2020 changed a lot of things. It’s been a crazy year. As we wind down and anticipate 2021, let’s examine what changed in higher education and what we can look forward to in the future:
1. Online college goes mainstream.
2020 brought college online. For just about everyone.
Due to the COVID-19 pandemic, “Zoom University” became a thing.
For some of us who are used to online classes, this seemed quite natural. Other schools, faculty, and students had adjustments to make. The evolution of the digital world has revealed how accessible education can be.
Students can learn from just about anywhere with an internet connection. This opens the door to so many amazing opportunities! Flexibility allows students to work, build roots in a community, and travel to expand their perspectives and learn even more.
2. Higher Ed moves further Left.
A rather turbulent year has also brought more attention to issues of diversity, equity, and inclusion. We’ve made great progress since the age of segregation.
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On the other hand, the new emphasis on diverse opinions has had the ironic effect of marginalizing certain perspectives.
Christian students are finding less open ground on campuses around the country as higher education shows its true colors. Decades of Leftist faculty have fortified anti-Christian thought in our nation’s universities. Now, Christian students face an assault on their core beliefs and challenges to their freedom of speech and conscience.
3. We question the cost.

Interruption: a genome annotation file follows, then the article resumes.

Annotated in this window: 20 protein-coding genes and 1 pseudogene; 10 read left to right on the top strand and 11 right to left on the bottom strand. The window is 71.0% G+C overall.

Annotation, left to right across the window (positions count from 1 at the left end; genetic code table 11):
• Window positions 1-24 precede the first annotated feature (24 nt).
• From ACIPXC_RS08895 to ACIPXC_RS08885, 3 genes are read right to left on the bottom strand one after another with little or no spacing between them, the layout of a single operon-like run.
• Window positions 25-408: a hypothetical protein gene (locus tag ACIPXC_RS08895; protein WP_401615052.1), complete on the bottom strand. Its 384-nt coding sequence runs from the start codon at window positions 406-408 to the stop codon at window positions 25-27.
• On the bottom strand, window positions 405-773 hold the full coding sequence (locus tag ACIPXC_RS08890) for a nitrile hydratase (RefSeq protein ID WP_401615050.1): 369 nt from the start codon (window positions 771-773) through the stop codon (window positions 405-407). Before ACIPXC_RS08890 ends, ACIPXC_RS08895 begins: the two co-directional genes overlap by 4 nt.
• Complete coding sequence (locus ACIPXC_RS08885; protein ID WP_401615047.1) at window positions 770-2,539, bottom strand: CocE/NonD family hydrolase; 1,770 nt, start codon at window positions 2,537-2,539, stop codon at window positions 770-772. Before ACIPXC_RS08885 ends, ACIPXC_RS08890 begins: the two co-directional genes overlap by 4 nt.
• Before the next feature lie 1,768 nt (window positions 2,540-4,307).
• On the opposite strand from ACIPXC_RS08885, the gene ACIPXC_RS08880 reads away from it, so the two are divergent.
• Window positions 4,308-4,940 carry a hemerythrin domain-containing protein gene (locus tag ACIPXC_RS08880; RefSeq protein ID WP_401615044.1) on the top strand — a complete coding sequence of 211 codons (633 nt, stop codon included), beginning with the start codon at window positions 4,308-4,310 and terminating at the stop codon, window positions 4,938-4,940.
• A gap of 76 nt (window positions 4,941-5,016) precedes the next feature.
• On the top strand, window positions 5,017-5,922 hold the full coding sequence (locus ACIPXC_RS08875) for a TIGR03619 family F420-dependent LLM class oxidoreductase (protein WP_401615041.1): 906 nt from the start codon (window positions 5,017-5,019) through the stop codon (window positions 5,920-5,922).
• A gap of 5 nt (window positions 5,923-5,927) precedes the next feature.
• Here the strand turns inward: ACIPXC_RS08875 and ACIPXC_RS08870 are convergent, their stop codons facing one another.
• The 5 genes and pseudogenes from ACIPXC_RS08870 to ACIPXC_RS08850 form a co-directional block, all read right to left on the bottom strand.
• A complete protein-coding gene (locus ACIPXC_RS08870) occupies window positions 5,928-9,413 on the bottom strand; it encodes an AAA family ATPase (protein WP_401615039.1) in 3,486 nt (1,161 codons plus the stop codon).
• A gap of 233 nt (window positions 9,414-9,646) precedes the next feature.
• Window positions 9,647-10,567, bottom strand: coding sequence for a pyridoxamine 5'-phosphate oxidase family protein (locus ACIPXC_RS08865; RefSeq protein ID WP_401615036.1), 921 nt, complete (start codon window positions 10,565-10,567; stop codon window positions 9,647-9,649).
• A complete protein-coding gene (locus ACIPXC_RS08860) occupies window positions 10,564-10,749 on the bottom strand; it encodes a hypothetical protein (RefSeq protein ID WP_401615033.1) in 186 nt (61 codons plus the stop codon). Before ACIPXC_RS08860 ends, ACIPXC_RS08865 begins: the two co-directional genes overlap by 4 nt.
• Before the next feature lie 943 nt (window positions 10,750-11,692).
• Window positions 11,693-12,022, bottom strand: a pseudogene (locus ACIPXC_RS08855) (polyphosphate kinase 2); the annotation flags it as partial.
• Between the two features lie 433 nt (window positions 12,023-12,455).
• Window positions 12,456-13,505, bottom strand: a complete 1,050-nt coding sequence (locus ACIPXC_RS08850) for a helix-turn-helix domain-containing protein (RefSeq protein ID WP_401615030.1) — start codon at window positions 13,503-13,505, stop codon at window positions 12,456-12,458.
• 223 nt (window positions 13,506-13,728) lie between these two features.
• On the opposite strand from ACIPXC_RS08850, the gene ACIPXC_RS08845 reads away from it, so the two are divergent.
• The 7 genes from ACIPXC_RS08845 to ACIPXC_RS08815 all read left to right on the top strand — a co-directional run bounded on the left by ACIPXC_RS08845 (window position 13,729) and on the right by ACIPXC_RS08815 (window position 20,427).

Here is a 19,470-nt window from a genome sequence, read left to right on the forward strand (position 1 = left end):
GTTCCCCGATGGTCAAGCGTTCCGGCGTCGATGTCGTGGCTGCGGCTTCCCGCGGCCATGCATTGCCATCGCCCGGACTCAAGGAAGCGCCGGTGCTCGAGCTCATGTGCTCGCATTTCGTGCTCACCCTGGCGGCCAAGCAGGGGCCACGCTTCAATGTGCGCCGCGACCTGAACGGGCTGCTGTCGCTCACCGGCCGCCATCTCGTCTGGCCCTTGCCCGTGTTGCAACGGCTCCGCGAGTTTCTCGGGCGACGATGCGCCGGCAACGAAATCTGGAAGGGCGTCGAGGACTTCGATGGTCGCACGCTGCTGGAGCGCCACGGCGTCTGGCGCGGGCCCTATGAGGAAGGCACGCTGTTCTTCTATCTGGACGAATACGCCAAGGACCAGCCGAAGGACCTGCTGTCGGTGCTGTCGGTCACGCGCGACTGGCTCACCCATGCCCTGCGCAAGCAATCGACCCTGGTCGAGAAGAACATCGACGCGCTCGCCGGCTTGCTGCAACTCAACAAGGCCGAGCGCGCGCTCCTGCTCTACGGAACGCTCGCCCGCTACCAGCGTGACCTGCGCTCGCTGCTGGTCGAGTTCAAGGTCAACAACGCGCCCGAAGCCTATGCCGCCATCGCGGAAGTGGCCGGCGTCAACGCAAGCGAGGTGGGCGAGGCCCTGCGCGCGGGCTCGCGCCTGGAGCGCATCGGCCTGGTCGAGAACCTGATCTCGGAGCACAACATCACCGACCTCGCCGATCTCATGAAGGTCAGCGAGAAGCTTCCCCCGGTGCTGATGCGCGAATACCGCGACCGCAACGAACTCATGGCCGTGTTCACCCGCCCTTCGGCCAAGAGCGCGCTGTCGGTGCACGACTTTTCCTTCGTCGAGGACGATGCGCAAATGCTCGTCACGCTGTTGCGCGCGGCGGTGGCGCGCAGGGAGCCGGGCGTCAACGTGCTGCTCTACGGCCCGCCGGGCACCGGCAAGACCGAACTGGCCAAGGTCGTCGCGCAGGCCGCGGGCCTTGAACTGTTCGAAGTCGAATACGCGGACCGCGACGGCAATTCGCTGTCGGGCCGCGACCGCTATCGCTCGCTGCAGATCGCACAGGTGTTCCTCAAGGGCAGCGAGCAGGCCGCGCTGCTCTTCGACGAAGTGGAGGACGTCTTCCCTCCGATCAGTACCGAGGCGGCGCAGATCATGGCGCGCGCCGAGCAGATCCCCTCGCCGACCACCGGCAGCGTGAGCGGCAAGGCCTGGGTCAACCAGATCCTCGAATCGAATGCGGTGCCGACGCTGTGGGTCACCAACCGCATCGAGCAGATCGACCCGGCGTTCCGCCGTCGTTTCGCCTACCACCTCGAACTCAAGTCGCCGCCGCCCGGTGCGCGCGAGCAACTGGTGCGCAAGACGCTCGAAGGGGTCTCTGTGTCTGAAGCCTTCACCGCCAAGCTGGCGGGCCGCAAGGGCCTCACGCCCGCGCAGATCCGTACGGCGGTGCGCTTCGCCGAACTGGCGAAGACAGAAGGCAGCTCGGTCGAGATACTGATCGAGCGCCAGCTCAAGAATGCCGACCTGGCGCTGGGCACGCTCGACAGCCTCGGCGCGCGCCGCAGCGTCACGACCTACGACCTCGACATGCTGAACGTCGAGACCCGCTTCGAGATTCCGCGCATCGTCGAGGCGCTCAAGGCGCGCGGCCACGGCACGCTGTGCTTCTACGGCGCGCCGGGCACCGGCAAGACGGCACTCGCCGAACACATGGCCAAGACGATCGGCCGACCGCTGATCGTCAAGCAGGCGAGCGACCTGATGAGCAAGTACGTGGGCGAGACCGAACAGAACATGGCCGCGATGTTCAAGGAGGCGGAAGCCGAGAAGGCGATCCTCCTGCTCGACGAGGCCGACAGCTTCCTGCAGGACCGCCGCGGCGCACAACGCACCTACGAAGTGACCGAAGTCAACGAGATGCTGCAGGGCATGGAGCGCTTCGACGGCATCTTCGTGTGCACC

Online college’s move to the mainstream in 2020 has revealed that if it’s just a matter of teaching information, colleges are charging too much.
Higher education needs to deliver more value.
On top of that, the debt crisis has grown and now 44 million Americans are buried in student loan debt.
While this is a complex problem to address, let’s start by promoting functional education that provides practical life preparation at an affordable cost.
4. Community no longer taken for granted.
Lockdowns and quarantines have led to a lot of isolation for college students, many of whom are accustomed to having friends and other fellow students around.
Really, the whole world has learned that community can’t be taken for granted. Building deep relationships helps us get through years like this one.
Learning how to build relationships and community is just as important as academic studies for students. It’s a life skill that will pay off for the rest of a student’s life.
5. Certifications bring competition to the market.
This year, Google announced its certification program is coming soon. The plan is to offer training and certification for in-demand skills that will open doors to high-paying jobs.
Universities offering degrees for tens of thousands of dollars now have a formidable competitor. Google’s certifications will be much more affordable than a traditional degree. Furthermore, over 50 businesses (including the likes of Walmart, Sprint, and Bank of America) already plan to treat these certifications as degree equivalents since they teach practical skills that prepare students for success in a real job.
While these training courses from Google are still on the way, the announcement itself has revealed new opportunities to rethink higher education and preparation for life and career growth.
2020 has changed the landscape of higher education in a lot of ways. The traditional approach of most universities is flawed and the future requires a more practical approach.
Jace Bower serves as a Content Development Specialist for Unbound. An Unbound alumnus, he has experienced firsthand the powerful advantages of doing college differently and participating in an intentional community. Jace graduated with his bachelor’s degree in History in 2016 and has worked in restaurant management and marketing since then. He also served on the Unbound Student Cabinet in 2019.
The author of two books and a semi-regular blogger, Jace can often be found doing something with words. When he’s not, chances are he’s reading about theology, listening to music, or playing pool or tennis with his wife Shannon in their Virginia home.